Amy H. Walker

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BACKGROUND Pathways involved in androgen metabolism have been implicated in the etiology of prostate cancer. The goal of this study was to evaluate the effect of CYP3A4, a gene associated with the oxidative deactivation of testosterone, on the clinical presentation of prostate cancers. METHODS A polymerase chain reaction-based approach was used to(More)
The enzyme product of SRD5A2, 5alpha-reductase type II, is responsible for converting testosterone to the more metabolically active dihydrotestosterone. Therefore, SRDSA2 may be involved in the development or growth of prostate tumors. To examine the effects of allelic variants in the gene SRDSA2 on the presentation of prostate tumors, we studied a sample,(More)
Human pigmentation, including eye color, has been associated with skin cancer risk. The P gene is the human homologue to the mouse pink-eye dilution locus and is responsible for oculocutaneous albinism type 2 and other phenotypes that confer eye hypopigmentation. The P gene is located on chromosome 15q11.2-q12, which is also the location of a putative eye(More)
HPC2/ELAC2 has been identified as a prostate cancer (CaP) susceptibility gene. Two common missense variants in HPC2/ELAC2 have been identified: a Ser-->Leu change at amino acid 217, and an Ala-->Thr change at amino acid 541. Tavtigian et al. reported that these variants were associated with CaP in a sample of men drawn from families with hereditary CaP. To(More)
Epipodophyllotoxins are associated with leukemias characterized by translocations of the MLL gene at chromosome band 11q23 and other translocations. Cytochrome P450 (CYP) 3A metabolizes epipodophyllotoxins and other chemotherapeutic agents. CYP3A metabolism generates epipodophyllotoxin catechol and quinone metabolites, which could damage DNA. There is a(More)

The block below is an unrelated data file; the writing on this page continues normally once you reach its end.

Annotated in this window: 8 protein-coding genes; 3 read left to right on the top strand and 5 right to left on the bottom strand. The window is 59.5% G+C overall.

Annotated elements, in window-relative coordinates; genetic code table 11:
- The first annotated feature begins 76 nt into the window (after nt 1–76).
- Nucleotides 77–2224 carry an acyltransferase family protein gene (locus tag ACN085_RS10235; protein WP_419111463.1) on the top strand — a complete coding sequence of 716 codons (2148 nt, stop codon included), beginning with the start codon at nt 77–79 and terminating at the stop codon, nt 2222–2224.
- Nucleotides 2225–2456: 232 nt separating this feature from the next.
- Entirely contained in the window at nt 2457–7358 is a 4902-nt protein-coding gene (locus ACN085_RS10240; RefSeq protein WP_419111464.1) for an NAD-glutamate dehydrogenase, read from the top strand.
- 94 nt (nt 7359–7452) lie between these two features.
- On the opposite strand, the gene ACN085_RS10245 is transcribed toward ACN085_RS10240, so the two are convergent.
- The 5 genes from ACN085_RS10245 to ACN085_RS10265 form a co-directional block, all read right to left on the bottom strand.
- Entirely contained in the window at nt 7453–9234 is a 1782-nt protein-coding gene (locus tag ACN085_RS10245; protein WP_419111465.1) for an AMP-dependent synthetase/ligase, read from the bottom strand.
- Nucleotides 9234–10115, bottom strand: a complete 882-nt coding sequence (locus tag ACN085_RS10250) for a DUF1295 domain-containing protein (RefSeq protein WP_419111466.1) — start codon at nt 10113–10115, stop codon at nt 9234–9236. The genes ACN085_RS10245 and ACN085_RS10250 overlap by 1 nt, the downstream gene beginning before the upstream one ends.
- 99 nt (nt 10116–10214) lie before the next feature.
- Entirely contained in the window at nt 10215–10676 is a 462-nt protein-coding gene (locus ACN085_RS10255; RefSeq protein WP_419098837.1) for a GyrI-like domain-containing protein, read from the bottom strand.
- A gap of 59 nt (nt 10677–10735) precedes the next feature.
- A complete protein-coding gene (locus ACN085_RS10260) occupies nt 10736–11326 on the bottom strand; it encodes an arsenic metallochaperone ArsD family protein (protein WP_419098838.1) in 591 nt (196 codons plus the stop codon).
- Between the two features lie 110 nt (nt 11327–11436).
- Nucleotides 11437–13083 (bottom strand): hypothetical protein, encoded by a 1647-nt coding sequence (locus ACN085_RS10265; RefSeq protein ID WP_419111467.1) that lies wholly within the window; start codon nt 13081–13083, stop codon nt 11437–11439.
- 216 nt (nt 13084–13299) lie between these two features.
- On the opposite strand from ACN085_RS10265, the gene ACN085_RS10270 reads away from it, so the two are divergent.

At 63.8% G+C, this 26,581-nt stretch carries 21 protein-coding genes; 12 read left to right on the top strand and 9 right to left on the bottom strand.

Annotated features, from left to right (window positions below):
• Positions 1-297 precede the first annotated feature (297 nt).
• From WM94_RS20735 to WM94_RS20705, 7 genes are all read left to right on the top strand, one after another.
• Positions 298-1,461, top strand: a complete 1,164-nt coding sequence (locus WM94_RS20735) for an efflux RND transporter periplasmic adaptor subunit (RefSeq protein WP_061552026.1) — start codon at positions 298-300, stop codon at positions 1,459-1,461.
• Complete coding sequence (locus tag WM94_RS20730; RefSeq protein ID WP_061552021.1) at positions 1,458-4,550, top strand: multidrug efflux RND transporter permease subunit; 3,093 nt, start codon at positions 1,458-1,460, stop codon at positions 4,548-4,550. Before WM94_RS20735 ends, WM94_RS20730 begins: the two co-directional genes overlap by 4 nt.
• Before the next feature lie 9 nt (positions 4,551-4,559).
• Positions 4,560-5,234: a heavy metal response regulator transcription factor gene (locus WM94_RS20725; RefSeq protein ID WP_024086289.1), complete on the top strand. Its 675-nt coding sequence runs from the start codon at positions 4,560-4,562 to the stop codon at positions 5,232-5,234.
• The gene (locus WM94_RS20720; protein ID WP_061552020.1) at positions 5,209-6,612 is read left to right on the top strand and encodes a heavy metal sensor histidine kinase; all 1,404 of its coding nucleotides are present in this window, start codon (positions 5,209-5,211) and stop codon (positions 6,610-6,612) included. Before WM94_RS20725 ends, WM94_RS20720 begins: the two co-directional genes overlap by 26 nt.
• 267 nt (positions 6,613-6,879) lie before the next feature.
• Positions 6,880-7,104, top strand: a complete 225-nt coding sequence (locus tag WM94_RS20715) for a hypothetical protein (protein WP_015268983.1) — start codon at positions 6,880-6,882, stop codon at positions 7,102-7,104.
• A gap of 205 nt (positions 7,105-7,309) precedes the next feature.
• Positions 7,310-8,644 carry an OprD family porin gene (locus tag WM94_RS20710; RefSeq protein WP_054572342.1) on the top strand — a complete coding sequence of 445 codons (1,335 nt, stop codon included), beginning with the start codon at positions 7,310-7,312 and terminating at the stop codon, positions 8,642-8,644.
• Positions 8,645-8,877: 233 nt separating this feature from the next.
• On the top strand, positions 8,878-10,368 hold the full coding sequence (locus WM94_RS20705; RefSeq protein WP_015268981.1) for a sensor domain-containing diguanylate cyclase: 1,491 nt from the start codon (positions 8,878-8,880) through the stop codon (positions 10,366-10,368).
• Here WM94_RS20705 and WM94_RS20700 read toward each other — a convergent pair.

CYP3A4 is involved in the metabolism of numerous biologically active compounds, including testosterone. A genetic variant located in the P450NF (nifedipine) specific element (NFSE) has been identified that disrupts a transciptional regulatory element located in the 5' regulatory region of CYP3A4. The CYP3A4 variant (CYP3A4-V) is associated with the clinical(More)
The mu and theta classes of glutathione S-transferases (GST) may affect the development of cutaneous malignant melanoma (CMM) by decreasing cellular oxidative stress in skin. These isozymes are absent in a large proportion of the population because of germ-line homozygous deletions in the genes encoding GSTM1 and GSTT1. To determine the association between(More)
BACKGROUND Population history can be reflected in group genetic ancestry, where genomic variation captured by the mitochondrial DNA (mtDNA) and non-recombining portion of the Y chromosome (NRY) can separate female- and male-specific admixture processes. Genetic ancestry may influence genetic association studies due to differences in individual admixture(More)
The glutathione S-transferases (GSTs) are involved in the metabolism of numerous potential prostate carcinogens. Common homozygous germ-line deletions exist in the genes that encode GST-mu (GSTM1) and GST-theta (GSTT1) and preclude enzyme expression. To evaluate whether GSTM1 and/or GSTT1 contribute to prostate cancer (CaP) etiology, we studied 237 incident(More)
It has been reported that individuals who express GSTT1, the gene coding for the theta class of the glutathione S-transferases (GSTs), have an elevated risk of prostate cancer (CaP). This result is supported by studies that show glutathione conjugation of some xenobiotics by the GSTs can produce mutagenic intermediates. However, the potential role of(More)